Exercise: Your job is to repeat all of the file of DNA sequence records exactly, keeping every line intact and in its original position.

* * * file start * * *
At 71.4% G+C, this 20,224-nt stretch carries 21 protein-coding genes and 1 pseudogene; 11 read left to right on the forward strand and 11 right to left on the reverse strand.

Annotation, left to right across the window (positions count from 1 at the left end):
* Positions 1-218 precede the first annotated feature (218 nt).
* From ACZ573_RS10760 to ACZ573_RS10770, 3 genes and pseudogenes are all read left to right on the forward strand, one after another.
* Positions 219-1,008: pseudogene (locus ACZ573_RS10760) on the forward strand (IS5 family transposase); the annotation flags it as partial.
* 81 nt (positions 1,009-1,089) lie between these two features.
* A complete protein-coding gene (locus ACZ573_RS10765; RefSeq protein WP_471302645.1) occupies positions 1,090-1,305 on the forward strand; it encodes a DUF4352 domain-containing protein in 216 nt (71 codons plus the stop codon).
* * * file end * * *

At 71.4% G+C, this 20,224-nt stretch carries 21 protein-coding genes and 1 pseudogene; 11 read left to right on the forward strand and 11 right to left on the reverse strand.

Annotation, left to right across the window (positions count from 1 at the left end):
* Positions 1-218 precede the first annotated feature (218 nt).
* From ACZ573_RS10760 to ACZ573_RS10770, 3 genes and pseudogenes are all read left to right on the forward strand, one after another.
* Positions 219-1,008: pseudogene (locus ACZ573_RS10760) on the forward strand (IS5 family transposase); the annotation flags it as partial.
* 81 nt (positions 1,009-1,089) lie between these two features.
* A complete protein-coding gene (locus ACZ573_RS10765; RefSeq protein WP_471302645.1) occupies positions 1,090-1,305 on the forward strand; it encodes a DUF4352 domain-containing protein in 216 nt (71 codons plus the stop codon).